Every Olympic athlete has gone through more physically grueling and psychologically daunting feats than I will in my lifetime. The pressure and attention is enormous, to speak nothing of swimming miles per day, or running faster than almost everyone in human history yet still losing because someone is one-tenth of a second faster than you.
But only a hand full of people – ten to be exact – have ever reached the Olympics the way Yusra Mardini did: as a refugee. At age eighteen, Yusra fled her home in Syria. In Turkey, a band of twenty sought to continue into Europe on a dinghy meant for four people. As the boat sank, Yusra and her sister jumped into the cold waters and swam. And swam. And kept swimming for over three hours, pulling a boat full of people, to safety, freedom, hope and future.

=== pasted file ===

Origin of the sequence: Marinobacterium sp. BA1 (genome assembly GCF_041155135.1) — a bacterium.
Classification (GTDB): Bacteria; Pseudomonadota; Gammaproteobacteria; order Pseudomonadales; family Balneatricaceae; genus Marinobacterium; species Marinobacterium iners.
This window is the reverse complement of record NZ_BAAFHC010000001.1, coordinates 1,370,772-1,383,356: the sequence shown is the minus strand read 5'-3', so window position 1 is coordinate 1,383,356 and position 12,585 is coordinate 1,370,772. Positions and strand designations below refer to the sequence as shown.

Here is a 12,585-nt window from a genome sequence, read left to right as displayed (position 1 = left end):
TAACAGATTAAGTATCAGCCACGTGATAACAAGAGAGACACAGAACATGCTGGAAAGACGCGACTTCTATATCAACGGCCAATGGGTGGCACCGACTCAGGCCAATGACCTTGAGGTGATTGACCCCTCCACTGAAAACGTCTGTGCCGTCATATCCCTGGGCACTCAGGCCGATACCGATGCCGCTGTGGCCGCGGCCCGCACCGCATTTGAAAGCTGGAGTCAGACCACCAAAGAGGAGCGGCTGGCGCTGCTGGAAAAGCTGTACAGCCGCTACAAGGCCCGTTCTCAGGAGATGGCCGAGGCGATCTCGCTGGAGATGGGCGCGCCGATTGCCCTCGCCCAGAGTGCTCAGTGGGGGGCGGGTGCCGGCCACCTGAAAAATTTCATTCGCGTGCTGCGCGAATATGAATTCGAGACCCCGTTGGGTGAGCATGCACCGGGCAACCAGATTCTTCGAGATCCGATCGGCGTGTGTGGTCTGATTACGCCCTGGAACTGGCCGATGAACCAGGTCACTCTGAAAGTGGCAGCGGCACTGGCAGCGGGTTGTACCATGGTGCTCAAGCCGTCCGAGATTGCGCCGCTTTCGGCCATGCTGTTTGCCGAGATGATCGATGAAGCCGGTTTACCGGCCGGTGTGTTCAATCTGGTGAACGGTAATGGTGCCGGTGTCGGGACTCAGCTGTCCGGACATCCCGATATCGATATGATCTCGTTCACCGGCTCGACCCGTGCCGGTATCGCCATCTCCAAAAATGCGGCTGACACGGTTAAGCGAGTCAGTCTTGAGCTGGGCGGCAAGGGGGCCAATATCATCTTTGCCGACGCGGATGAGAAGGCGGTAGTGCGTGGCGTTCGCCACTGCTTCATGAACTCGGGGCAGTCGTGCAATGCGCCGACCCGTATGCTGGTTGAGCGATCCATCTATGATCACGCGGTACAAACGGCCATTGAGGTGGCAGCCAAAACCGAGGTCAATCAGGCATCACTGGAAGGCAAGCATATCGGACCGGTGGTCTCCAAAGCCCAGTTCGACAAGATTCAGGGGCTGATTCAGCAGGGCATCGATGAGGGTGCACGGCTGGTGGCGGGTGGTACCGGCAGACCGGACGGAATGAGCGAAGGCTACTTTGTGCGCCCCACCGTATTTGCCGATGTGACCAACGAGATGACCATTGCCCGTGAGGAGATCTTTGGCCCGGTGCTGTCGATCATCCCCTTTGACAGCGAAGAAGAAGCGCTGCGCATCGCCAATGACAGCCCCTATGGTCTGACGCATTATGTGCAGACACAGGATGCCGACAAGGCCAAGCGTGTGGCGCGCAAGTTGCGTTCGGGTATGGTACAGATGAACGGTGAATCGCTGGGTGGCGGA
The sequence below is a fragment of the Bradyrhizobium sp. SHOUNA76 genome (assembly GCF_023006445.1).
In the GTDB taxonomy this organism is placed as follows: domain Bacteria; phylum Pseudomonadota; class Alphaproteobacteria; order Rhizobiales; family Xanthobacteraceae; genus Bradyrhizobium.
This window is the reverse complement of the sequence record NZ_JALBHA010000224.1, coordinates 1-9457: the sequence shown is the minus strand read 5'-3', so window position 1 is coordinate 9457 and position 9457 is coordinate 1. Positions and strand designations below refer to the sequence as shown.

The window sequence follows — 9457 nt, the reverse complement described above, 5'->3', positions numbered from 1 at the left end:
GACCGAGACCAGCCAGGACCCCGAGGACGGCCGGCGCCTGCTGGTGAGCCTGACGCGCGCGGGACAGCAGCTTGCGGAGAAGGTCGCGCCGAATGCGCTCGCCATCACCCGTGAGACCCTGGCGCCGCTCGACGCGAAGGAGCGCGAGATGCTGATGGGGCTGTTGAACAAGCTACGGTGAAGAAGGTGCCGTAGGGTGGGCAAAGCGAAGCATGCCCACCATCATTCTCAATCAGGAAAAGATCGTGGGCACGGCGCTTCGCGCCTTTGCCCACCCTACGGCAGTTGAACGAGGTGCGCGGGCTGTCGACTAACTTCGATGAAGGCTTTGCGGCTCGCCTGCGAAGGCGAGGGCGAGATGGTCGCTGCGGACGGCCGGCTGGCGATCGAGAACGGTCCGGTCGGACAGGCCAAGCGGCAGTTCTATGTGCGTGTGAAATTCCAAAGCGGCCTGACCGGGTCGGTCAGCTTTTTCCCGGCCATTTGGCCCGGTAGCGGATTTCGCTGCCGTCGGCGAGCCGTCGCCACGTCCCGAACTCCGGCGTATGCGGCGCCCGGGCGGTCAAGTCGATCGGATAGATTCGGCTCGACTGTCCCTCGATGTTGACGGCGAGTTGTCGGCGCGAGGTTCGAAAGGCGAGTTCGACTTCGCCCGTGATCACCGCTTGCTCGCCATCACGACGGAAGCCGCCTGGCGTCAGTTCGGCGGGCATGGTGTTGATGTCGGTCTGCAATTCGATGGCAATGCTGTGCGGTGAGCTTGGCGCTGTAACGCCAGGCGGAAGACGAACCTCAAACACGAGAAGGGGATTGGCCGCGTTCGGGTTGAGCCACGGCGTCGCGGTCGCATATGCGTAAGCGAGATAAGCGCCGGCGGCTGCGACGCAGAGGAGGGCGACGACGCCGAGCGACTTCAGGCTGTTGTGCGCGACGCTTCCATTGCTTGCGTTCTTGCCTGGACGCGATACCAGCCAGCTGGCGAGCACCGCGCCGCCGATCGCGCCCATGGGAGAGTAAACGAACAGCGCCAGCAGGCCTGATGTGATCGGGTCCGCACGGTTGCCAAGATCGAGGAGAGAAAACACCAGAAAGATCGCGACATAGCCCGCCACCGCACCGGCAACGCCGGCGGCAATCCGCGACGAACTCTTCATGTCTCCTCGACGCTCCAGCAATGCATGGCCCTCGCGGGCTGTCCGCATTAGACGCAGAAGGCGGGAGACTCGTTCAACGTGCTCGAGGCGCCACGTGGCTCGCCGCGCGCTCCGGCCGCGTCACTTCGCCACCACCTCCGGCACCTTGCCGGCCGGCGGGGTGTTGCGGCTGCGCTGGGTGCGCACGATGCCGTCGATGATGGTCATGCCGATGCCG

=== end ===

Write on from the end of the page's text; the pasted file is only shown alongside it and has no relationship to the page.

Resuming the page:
As a member of the first ever Refugee Olympic Team, Yusra spent the last few weeks swimming for gold. But she already swam for her life, while saving the lives of others. Her story belongs in the history books along with these eleven inspiring Olympians.